The first big solar event since the Covid-19 pandemic shut down trade shows and conferences across the world, the 15th SNEC got off to a successful start yesterday in Shanghai, China, attracting a large number of visitors. pv magazine reporter Vincent Shaw walked the floors to talk to the PV movers and shakers and discover what new PV products and plans were on offer.
Manufacturing giant Longi Solar unveiled its new n-type TOPCon “Hi-Mo N” PV panel. Executive vice president Dennis She said it comprises n-type HPC solar cells with efficiencies of up to 25.21%. He added the maximum efficiency of the new module is up to 22.3%, on a 570 W product.
The module is also said to be PID free, with 1% degradation occurring in the first year and less than 0.4% in the following years. “HPC”, according to Li Hua, Longi’s research head of cell tech, represents the terms “High Performance Cell” and “Hybrid-Passivated Contact”.
Given the company’s scale, and current high price of n-type cell technology, the news is interesting in terms of what this could mean for prices going forward. Analysts predict that by 2025, n-type will start to become the dominant technology. Big manufacturers getting involved is important to that trend being realized.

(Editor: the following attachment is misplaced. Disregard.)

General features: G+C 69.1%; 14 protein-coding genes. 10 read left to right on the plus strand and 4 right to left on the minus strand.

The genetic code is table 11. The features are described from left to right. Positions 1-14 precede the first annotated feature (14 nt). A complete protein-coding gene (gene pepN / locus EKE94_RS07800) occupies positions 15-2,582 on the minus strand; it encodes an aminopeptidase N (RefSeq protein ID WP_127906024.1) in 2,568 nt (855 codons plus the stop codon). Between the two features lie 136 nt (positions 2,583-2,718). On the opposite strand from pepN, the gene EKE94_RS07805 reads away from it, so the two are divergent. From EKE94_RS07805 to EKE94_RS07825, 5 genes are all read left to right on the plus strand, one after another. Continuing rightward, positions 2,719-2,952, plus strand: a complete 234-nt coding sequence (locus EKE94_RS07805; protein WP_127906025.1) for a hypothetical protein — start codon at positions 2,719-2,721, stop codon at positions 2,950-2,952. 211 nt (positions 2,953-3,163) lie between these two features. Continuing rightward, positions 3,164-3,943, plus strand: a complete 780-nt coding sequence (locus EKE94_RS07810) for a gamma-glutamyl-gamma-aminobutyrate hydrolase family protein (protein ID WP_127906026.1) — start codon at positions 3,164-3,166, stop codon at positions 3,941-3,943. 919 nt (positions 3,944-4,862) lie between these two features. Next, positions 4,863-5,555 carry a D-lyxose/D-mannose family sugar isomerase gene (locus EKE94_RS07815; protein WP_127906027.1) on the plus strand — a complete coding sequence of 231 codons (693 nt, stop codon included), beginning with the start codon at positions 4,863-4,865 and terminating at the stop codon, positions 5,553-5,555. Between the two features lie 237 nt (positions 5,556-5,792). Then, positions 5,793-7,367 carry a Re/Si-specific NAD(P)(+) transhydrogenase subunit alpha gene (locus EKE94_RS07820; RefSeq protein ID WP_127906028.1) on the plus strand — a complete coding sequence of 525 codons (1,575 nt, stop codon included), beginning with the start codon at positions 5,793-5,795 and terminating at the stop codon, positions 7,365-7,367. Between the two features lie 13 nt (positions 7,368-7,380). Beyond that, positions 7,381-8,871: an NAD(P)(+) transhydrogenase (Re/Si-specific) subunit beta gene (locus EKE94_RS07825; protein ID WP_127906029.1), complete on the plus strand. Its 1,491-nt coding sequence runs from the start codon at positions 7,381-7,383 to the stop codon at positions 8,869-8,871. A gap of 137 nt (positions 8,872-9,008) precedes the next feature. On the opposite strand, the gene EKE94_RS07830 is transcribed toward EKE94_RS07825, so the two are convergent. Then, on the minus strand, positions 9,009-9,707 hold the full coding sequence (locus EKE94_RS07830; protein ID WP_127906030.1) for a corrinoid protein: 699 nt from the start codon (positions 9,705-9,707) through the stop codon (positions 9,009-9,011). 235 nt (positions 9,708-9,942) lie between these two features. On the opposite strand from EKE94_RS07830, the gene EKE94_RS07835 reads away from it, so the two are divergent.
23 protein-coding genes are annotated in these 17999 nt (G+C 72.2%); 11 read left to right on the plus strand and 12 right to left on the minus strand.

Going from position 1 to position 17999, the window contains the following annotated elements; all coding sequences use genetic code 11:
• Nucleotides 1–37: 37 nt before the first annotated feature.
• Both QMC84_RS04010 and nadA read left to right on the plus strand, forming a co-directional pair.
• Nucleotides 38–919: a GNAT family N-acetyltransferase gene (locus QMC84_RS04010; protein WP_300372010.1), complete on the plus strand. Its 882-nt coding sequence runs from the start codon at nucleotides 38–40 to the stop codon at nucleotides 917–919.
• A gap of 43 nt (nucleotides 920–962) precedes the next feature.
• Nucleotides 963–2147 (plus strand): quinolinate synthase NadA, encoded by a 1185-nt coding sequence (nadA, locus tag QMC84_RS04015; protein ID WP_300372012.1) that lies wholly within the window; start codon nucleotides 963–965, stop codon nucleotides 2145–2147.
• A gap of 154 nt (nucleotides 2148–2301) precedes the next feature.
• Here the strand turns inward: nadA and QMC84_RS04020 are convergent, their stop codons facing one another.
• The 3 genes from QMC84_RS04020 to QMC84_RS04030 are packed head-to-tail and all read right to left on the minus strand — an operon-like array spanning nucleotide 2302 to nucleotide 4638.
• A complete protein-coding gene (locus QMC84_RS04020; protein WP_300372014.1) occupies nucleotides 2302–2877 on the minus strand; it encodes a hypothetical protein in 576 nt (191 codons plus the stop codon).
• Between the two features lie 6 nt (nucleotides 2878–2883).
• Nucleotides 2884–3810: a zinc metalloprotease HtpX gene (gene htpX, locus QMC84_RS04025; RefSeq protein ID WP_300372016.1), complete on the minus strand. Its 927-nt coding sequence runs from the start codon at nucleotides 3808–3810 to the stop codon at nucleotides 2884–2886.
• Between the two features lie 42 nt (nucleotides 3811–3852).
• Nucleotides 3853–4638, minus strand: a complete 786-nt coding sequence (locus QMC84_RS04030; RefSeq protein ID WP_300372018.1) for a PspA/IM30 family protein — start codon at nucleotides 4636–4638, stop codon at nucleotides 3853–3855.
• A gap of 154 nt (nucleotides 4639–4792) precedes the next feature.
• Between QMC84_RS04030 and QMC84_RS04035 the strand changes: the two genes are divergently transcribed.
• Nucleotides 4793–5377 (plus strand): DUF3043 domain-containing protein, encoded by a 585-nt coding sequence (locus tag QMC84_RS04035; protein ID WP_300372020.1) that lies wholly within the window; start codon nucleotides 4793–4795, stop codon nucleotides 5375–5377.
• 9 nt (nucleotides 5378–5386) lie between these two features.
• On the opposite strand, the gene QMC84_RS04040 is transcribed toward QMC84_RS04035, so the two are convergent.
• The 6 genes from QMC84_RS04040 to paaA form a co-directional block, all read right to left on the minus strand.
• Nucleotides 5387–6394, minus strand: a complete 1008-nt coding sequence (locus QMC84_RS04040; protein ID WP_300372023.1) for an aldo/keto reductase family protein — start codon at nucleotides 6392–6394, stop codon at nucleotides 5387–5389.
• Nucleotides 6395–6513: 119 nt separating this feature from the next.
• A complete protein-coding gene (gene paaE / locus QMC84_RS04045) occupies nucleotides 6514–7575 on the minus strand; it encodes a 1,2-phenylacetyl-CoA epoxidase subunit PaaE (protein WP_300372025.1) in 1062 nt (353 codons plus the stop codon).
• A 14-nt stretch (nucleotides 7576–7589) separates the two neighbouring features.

Strategic hydrogen agreement
Longi also signed strategic cooperation agreement with the Shanghai Tongji University to establish a Hydrogen Laboratory in Shanghai for research into green hydrogen.
Equipment, hydrogen storage and transportation, and applications for green hydrogen, will all be focused on. Li Zhenguo, board chairman and president of Longi said the company aims to be the world’s leading hydrogen technology company and will work closely with Tongji for technology research and development, personnel retraining, and transformation from R&D to production.
More new PV modules unveiled
Huansheng Solar, a joint venture between Zhonghuan Semiconductor and Maxeon, which focuses on the PV module side of the business, also released two new module products at SNEC 2021.